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Catechol-O-methyltransferase modulation of cortisol secretion in psychiatrically at-risk and healthy adolescents

Walder, Deborah J.a; Trotman, Hanan D.b; Cubells, Joseph F.c d; Brasfield, Joyb; Tang, Yi-Langc; Walker, Elaine F.b

doi: 10.1097/YPG.0b013e32833a1ff3
Original Articles

Objective Recent research implicates the catechol-O-methyltransferase (COMT) Val 108/158 Met polymorphism in stress sensitivity, through modulation of hypothalamic-pituitary-adrenal (HPA) function. In healthy samples, Met homozygosity has been associated with greater HPA activity (i.e., cortisol) and stress sensitivity, though findings are mixed among clinical samples. To date, there are no reports examining baseline or longitudinal changes in HPA activity as a function of COMT genotype in youth. This study tested the hypothesis that COMT genotype would be associated with cortisol secretion in normal and at-risk adolescents; specifically, that COMT genotype would be linked in a dose-response manner such that Met homozygotes would have the highest salivary cortisol levels, followed by heterozygotes, then Val homozygotes. In addition, this study examined the relation of COMT genotype with longitudinal changes in cortisol.

Methods This study examined the association of COMT with salivary cortisol across a 1-year period in healthy and at-risk adolescents with Diagnostic and Statistical Manual of Mental Disorders, Fourth Edition, Text Revision Axis II diagnoses.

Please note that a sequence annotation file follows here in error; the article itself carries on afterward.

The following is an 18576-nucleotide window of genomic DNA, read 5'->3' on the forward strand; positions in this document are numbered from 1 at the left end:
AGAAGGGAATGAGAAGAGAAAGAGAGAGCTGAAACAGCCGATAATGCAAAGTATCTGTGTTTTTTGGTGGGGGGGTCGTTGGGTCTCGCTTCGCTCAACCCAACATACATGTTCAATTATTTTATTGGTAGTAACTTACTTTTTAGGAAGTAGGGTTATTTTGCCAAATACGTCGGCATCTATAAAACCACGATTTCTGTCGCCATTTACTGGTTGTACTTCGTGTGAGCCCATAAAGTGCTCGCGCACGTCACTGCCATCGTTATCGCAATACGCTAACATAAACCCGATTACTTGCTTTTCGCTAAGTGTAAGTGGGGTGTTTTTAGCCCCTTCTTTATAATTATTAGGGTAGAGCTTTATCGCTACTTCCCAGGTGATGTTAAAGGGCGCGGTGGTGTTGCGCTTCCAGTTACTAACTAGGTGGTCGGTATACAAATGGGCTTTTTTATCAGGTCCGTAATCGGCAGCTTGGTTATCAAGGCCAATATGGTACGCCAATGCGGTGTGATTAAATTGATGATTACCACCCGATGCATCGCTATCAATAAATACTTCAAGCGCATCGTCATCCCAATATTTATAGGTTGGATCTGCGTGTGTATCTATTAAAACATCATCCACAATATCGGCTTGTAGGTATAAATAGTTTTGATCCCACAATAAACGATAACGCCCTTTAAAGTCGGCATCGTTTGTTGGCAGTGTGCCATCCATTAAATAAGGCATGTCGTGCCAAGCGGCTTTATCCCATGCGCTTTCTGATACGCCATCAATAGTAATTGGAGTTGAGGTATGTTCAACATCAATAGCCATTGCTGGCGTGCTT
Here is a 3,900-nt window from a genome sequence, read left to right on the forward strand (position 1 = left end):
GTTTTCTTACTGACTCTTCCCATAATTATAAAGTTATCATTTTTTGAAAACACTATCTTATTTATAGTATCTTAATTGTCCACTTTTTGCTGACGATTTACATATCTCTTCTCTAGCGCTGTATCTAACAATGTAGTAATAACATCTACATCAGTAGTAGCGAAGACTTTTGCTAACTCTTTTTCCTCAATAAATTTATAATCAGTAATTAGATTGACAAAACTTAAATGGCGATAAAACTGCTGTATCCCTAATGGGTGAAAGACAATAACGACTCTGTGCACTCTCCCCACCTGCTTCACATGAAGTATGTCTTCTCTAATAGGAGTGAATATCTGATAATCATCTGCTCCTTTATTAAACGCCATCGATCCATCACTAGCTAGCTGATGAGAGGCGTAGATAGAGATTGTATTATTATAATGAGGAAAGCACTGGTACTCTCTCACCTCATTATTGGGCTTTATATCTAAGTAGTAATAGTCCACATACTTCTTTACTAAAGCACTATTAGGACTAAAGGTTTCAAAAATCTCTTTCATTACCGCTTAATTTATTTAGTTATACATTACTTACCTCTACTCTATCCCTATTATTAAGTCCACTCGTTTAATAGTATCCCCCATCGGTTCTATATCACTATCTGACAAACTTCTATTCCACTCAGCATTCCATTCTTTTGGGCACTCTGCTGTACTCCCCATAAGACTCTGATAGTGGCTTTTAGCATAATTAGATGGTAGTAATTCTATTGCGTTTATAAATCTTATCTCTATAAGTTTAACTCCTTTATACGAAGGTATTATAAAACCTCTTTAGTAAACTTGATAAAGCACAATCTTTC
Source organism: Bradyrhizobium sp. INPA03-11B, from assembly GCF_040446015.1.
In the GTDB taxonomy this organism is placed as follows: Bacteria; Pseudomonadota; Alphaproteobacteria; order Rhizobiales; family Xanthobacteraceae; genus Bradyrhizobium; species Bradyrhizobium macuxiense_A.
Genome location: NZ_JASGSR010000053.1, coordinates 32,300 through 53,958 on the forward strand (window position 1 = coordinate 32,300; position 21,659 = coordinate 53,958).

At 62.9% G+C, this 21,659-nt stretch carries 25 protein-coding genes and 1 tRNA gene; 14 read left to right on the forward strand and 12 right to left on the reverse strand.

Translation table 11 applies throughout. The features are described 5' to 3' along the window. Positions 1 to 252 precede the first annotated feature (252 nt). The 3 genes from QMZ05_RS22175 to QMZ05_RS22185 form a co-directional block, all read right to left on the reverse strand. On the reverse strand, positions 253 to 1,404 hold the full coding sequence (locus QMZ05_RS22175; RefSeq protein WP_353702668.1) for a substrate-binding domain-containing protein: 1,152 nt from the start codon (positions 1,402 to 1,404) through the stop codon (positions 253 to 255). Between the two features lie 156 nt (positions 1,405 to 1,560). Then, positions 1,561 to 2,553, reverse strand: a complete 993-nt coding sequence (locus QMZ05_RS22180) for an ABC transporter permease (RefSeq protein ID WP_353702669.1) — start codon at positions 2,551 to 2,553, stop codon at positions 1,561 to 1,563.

Results Results indicated higher cortisol levels for Met homozygotes (compared with heterozygotes and Val homozygotes) at the 1-year follow-up, and increased mean cortisol levels across a 1-year period among Met carriers, suggesting that COMT associates with differences in cortisol secretion during adolescence.

Conclusion Findings are discussed with respect to COMT genotype as a potential genetic indicator of psychiatric risk that modulates developmental changes in HPA activity.

aDepartment of Psychology, Brooklyn College and The Graduate Center of The City University of New York, New York

Departments of bPsychology

cHuman Genetics

dPsychiatry and Behavioral Sciences, School of Medicine, Emory University, Georgia, USA

Correspondence to Deborah J. Walder, PhD, Department of Psychology, Room 5315 James Hall, Brooklyn College of the City University of New York, 2900 Bedford Avenue, Brooklyn, NY 11210, USA

Tel: +1 718 951 5000 x6013; fax: +1 718 951 4814;


Received 6 January 2009 Revised 11 November 2009 Accepted 7 December 2009

© 2010 Lippincott Williams & Wilkins, Inc.